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Succession Planning: Are You Building A Business for the Future?

By Alan Gehringer

    Thu, Jun 11, 2015 @ 09:00 AM Accountable Leaders & Teams

     If you have ever downloaded any tools or other resources on our site, you know that we usually ask you about your Biggest Business Challenge in our forms. In response to your feedback, we are featuring a blog series on your biggest business challenges! This post is a response to the challenge of “succession planning."

    I grew up in a family business and have consulted with many throughout my career. Family businesses are near and dear to my heart, and I have a passion for helping them succeed beyond the first generation. One of the biggest challenges these unique companies face is developing a succession strategy for the future. This can take many forms and there are a number of drivers that make it an important exercise. Emotions and pride can be a few of the barriers that keep companies from going through this process. Let’s look at a few important reasons to plan.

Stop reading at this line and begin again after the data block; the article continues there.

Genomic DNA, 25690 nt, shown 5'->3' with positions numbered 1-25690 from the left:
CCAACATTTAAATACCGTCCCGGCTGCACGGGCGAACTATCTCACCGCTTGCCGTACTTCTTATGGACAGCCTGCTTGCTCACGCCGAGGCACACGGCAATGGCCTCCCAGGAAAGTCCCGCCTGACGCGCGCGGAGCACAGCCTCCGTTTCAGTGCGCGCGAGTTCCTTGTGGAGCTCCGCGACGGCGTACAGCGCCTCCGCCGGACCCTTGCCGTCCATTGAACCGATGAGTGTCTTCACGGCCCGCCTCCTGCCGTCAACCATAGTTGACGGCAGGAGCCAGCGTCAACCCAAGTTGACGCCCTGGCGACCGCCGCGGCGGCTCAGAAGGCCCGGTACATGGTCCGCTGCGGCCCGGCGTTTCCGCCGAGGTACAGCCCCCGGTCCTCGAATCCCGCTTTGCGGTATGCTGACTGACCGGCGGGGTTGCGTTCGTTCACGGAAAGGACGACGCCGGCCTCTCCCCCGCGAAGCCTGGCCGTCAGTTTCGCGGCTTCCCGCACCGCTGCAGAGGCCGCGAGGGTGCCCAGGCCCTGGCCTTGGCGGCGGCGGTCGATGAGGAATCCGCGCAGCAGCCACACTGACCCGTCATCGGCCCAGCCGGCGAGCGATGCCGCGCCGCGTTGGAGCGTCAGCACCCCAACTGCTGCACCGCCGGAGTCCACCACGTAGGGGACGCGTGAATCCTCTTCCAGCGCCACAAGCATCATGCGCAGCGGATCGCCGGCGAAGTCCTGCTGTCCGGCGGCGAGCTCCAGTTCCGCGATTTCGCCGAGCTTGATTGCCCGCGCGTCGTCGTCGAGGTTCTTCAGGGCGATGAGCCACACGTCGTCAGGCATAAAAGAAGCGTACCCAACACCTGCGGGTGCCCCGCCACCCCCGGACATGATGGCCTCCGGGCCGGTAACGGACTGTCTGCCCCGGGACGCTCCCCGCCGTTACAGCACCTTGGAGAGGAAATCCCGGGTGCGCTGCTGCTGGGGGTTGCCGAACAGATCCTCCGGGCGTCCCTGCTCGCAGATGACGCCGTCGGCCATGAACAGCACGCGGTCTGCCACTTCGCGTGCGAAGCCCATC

70 percent of family-owned businesses fail or are sold before the second generation gets a chance to take over, according to a 2012 Harvard Business School study. (Sep 25, 2014)

    The two main types of succession planning are organizational structure and those that facilitate the sale of the business. In either case, you need to build the right team so that the business can continue, grow and prosper, secure financing or be sold at the appropriate market value to finance the owners’ next stage in life.

    Here are three primary reasons to look at succession planning in a family business: